What is a Teradata Node?

Teradata Nodes are Linux systems that come packed into a single cabinet, each containing multiple physical multicore CPUs and ample memory. These systems run the parallel database extension software (PDE) on top of the Linux operating system.

On each node, the primary processes of Teradata Systems are being performed (see our article about the Teradata high-level architecture):

– The Parsing Engines
– The AMPs
– Two redundant BYNETs for the communication between AMPs and Parsing Engines.

Numerous parallelisms are established within a node by uniformly distributing the workload among all AMPs.

Teradata architecture offers excellent scalability, allowing for numerous nodes to connect to a vast system.

The concept of achieving a performance boost by doubling the number of nodes is often called linear scalability. However, this notion is merely a myth in practice. The flaw in this theory becomes evident when considering the need for flawless parallelism in your workload.

As experienced individuals, we are aware of the issue of a disproportionate workload. Adding numerous nodes will not contribute to efficiency if the workload of our SQL statement remains on a single AMP. It is essential to consider this when expanding your system to prevent dissatisfaction.

In addition, our fault tolerance capabilities are restricted, and such architectures lack resilience. It is unfeasible for a Teradata system to scale up to thousands of nodes. While hot standby nodes can provide some level of fault tolerance, they come at a high cost.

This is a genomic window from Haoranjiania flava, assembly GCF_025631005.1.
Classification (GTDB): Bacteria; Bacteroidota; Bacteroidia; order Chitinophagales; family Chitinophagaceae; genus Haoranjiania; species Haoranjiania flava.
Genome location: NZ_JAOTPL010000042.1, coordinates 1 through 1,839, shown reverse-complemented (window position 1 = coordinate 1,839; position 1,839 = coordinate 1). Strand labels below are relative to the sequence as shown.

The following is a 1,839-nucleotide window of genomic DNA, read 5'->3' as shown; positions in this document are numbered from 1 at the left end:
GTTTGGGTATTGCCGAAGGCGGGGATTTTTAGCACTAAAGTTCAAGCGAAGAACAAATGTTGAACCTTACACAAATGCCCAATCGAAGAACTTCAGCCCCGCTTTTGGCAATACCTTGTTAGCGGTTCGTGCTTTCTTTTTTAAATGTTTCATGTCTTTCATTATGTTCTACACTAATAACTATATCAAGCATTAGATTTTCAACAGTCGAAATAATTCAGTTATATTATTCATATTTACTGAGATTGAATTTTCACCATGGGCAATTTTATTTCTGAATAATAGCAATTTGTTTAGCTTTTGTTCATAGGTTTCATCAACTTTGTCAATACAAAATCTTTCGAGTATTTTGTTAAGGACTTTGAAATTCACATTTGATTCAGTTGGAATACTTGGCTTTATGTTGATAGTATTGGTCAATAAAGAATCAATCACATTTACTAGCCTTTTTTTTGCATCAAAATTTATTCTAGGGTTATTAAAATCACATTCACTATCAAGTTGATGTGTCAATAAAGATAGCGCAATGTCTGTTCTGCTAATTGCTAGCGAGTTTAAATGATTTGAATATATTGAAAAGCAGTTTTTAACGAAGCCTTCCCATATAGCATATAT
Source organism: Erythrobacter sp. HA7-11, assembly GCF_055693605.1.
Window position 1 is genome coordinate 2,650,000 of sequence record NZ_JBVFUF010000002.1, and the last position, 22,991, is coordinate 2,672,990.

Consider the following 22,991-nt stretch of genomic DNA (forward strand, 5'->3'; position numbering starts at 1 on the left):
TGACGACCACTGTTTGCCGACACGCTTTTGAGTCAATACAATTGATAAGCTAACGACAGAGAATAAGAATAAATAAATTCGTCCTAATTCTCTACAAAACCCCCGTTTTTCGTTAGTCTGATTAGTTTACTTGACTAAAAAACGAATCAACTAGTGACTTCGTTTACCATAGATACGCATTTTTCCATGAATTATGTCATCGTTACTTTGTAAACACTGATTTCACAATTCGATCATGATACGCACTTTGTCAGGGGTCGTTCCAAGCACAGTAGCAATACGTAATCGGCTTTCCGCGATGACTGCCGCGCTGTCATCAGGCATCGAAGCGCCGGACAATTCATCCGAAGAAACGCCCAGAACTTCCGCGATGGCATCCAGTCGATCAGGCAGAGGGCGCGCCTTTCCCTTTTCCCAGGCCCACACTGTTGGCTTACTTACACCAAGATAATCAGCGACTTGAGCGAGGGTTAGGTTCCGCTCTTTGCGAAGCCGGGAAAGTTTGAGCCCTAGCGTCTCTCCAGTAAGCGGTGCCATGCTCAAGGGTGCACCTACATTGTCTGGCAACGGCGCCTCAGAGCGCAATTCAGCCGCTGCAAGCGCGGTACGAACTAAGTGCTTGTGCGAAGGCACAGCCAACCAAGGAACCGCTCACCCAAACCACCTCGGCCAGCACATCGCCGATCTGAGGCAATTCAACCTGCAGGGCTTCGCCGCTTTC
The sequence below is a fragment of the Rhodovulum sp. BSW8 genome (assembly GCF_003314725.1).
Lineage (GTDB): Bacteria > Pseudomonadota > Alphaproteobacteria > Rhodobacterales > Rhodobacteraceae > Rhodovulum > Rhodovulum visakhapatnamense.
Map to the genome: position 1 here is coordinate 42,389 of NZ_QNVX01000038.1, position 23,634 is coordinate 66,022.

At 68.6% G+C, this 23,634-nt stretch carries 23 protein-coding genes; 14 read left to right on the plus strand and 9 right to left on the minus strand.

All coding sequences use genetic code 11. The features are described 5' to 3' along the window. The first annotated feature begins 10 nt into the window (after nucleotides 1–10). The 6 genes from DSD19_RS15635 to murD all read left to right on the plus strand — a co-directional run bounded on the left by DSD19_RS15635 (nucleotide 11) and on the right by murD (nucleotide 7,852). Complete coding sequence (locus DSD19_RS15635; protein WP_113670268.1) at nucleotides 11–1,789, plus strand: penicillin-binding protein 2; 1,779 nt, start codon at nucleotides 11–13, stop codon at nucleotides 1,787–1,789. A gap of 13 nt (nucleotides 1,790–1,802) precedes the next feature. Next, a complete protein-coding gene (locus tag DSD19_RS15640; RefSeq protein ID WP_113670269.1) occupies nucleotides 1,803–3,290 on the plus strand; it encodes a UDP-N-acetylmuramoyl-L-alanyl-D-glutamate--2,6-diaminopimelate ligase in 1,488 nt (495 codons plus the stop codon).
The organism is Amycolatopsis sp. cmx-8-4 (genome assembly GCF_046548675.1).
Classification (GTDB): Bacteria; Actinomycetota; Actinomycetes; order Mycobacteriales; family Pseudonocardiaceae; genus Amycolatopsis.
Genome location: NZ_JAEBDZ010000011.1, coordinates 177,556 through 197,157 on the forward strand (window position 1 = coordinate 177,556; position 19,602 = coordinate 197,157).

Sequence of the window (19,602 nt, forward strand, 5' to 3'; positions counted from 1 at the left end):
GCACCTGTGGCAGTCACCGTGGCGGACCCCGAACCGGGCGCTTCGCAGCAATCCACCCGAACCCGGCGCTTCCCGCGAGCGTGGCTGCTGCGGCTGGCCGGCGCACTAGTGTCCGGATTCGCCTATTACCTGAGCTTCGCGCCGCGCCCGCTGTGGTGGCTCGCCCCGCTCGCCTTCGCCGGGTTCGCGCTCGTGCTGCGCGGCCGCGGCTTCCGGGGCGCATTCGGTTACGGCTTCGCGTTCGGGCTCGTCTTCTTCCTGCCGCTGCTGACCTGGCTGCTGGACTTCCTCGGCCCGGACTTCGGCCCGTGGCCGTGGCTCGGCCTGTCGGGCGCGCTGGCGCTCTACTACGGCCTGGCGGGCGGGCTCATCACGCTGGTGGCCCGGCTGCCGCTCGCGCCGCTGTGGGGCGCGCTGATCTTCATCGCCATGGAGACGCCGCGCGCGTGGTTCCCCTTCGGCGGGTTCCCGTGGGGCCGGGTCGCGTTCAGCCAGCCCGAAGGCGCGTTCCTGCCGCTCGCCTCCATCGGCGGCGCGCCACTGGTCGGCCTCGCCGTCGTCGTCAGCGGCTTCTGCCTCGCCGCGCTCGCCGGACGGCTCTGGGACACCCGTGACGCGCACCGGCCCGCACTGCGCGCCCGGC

In parallel system terminology, a lone node is referred to as an asymmetric multiprocessing node. A system comprised of a minimum of two nodes is classified as a massive parallel system (MPP).

The communication network, BYNET, is software-based within a single node but hardware-based between nodes, with the objective of facilitating communication between AMPs and Parsing Engines across varying nodes.

Two BYNETs are consistently available for reasons of performance and fault tolerance.

Both networks are utilized concurrently to optimize the flow rate, provided they operate without errors. In the event of a network failure, a backup system is accessible, ensuring uninterrupted operation. Teradata will become inoperative only if both networks fail.

Years ago, Teradata’s BYNET provided a notable advantage by sorting and merging data, thus reducing CPU workload. However, this benefit may no longer hold as much significance with the advent of multicore processors. The shift from BYNET to InfiniBand as the primary data transmission backbone could contribute.

  • Hi Falcon. Thanks. I added the link.

    Regarding your question: Yes, each AMP has its own working memory. The so-called FSG-cache of each AMP is used to hold the data blocks read from disk.

  • Roland – Thanks for an informative article. I have 2 comments/questions:

    1. Can you also include the link in the article to ‘Teradata high-level architecture’ that you have referred to in your second paragraph?

    2. How is TD’s RAM organized? Does each AMP have its own memory in addition to dedicated disk space? If not, can TD still be considered a shared-nothing architecture RDBMS?

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